Indeed, looking at the charts presenting this more localized data in visual form is quite an eye-opening experience. They reveal just how unevenly distributed these negative impacts will be, with states in the South and Midwest bearing the brunt of the most serious economic impacts while states in the country’s Northeast and Northwest may actually receive benefits from atmospheric warming that lead to more vibrant economies.
Based on this map, it certainly looks like some of those jobs that moved to the Sunbelt States over the last 3 decades may be moving back north. It would be very interesting to see Canadian data added here. More jobs on the northern side of the US border ‘eh! Note: Red = economic damage. Dark Green = economic benefits.
Ask people in other countries what they admire and respect most about America and they will mention, without hesitation, cutting-edge technology and scientific investigation (linked with higher education), specialist medical care, environmental safeguards, freedom of the press as well as religion and America’s amazing National Park System and other ‘protected’ areas.
Aren’t those also things Americans should care about? Do these positive quality of life factors really have to be obliterated in order to create decent paying jobs as Trump purports? Wouldn’t investing in science and technology–especially in the creation of technologies to produce carbon neutral sources of energy–not create more jobs for the future rather than using those investment dollars as direct payments to long-established major corporations whose only goal is to increase profits in the short term for their shareholders?
Trump’s Egotism Knows No Bounds
At a rally in Duluth, Minnesota this week, President Trump claimed that’s he’s smarter and richer than the elite. By the elite, I assume he means the same generalized ‘liberals’ to which he often makes reference in his speeches. I hate to be the one to break the news to him, but Americans who might label themselves as ‘liberals’ and ‘progressives’ span the full socio-economic spectrum in America. But I won’t be waiting for him to clarify that point. The last thing I expect to come out of Trump’s White House is clarity.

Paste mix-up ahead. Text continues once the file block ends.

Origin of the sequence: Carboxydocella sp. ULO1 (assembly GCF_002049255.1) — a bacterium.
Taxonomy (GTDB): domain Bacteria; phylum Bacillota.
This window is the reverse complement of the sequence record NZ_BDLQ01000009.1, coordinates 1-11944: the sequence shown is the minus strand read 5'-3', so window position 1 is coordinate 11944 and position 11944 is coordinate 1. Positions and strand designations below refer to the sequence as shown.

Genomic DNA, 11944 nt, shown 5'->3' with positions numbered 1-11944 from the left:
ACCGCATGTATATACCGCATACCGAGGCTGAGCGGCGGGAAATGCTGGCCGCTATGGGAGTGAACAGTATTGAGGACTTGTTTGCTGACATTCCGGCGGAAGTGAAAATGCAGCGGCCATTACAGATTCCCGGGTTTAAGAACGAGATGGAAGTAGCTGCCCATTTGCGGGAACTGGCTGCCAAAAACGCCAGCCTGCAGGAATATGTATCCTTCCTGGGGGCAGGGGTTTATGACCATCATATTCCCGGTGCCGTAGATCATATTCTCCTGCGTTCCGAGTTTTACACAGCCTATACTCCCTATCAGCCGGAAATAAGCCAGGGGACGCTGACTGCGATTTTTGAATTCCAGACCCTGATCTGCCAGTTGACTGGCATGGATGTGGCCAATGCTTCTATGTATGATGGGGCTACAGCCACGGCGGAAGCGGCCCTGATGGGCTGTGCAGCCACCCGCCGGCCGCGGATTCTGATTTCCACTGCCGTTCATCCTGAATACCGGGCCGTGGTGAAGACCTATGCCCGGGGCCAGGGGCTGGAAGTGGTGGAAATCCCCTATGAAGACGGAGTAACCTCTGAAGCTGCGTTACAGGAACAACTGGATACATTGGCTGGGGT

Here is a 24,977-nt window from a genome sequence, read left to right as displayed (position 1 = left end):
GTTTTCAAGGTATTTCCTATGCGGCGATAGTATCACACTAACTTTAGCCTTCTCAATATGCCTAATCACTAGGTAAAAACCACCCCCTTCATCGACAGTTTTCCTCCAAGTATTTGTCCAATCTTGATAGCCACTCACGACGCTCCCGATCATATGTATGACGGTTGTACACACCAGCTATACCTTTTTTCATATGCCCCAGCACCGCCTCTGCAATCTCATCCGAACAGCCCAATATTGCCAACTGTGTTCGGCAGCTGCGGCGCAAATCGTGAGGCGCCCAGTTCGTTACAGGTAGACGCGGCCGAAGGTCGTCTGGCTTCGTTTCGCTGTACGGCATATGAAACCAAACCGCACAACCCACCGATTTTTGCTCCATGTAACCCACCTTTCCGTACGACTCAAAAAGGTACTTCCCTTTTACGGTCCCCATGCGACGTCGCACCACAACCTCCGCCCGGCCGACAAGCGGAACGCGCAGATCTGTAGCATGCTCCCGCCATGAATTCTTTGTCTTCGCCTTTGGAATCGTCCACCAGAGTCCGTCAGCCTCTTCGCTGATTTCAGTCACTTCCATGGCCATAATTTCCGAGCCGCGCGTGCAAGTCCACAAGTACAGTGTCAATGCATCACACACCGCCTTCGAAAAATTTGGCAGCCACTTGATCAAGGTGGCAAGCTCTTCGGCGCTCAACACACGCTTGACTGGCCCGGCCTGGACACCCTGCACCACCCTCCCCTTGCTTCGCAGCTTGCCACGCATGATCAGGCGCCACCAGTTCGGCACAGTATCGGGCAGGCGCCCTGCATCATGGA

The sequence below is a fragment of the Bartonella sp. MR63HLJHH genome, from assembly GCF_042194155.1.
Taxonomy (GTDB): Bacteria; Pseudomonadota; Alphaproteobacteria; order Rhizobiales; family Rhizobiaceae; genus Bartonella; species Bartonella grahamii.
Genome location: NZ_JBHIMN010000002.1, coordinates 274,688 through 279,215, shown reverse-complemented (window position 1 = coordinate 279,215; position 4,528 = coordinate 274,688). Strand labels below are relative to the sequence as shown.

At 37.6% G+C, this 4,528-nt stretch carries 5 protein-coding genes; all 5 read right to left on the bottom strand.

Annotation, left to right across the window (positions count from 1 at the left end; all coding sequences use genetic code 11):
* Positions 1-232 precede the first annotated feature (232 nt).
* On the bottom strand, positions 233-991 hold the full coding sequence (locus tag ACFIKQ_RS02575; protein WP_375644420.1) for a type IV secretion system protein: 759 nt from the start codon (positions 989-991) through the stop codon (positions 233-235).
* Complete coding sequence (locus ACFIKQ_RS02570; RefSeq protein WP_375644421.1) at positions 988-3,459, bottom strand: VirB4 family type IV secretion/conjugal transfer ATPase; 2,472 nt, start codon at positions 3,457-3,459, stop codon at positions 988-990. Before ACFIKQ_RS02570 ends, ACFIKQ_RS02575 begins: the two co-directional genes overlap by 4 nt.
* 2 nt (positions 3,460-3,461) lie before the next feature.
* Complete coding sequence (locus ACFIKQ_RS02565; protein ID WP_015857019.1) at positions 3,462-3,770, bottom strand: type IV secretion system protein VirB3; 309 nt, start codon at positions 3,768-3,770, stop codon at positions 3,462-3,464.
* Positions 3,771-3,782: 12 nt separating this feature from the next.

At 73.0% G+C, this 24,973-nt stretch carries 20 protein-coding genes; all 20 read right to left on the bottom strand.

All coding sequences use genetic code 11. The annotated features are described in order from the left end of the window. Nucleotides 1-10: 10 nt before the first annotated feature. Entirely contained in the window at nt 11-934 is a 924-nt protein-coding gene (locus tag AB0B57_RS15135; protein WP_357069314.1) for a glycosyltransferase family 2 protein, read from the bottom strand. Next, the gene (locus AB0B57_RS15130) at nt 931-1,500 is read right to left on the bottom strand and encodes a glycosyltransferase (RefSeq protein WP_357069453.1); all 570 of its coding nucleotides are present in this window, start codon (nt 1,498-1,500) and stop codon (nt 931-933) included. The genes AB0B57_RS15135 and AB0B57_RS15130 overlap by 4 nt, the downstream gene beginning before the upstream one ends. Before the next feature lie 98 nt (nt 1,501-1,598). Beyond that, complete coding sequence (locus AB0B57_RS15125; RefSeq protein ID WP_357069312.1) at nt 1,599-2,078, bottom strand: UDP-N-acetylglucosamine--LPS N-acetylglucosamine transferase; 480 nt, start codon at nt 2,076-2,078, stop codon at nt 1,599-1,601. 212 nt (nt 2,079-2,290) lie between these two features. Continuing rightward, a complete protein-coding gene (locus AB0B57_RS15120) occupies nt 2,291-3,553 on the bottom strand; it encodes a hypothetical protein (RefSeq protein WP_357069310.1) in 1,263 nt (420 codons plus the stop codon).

I had a dream this week–one of those part whimsical, part terrifying nocturnal romps through the subconscious mind. I’ll warn you, the dreams that I remember the morning after are in vivid color and peppered with detail.
In my dream, I found myself standing in a crowd that had gathered along the fence facing the North Lawn of the White house. Between the fountain and the north portico of the building stood Donald Trump, dressed in full-on matador costume complete with a glowing red cape he held aloft in his tiny right hand.
The North Lawn of the White House with the sidewalk along Pennsylvania Avenue at bottom–the setting for my dream. Photo Credit: Wikipedia
This is not an article arguing the pros and cons of the State of Israel’s right to defend itself against outside enemies that might want to do it or its people harm. Nor am I writing this to plead for or against the US Government’s decision to recognize the whole city of Jerusalem as the legitimate capital of Israel. And, I’m certainly not going to pontificate that I have a solution to problems of coexistence in that region of the Middle East that date back millennia.
This is, however, a plea for the American people to speak out and demand that the US Government continue providing humanitarian aid for the neediest Palestinians at a time when the world is definitely paying attention and questioning almost every aspect of American leadership.
In case you haven’t heard or read about it, here’s what I’m referring to:
The US Government is withholding humanitarian aid to more than 5 million Palestinians across the Middle East as leverage to force the Palestinian Authority into a new round of peace talks.
The aid money–$355 million in 2017—is for the United Nations Relief and Works Agency (UNRWA), one of the largest organizations providing funds for services and infrastructure to Palestinian refugee camps in the West Bank and Gaza Strip.
While sitting opposite Israel’s prime minister Benjamin Netanyahu last week, US President Trump proclaimed, “That money is on the table and that money’s not going to them unless they sit down and negotiate peace.”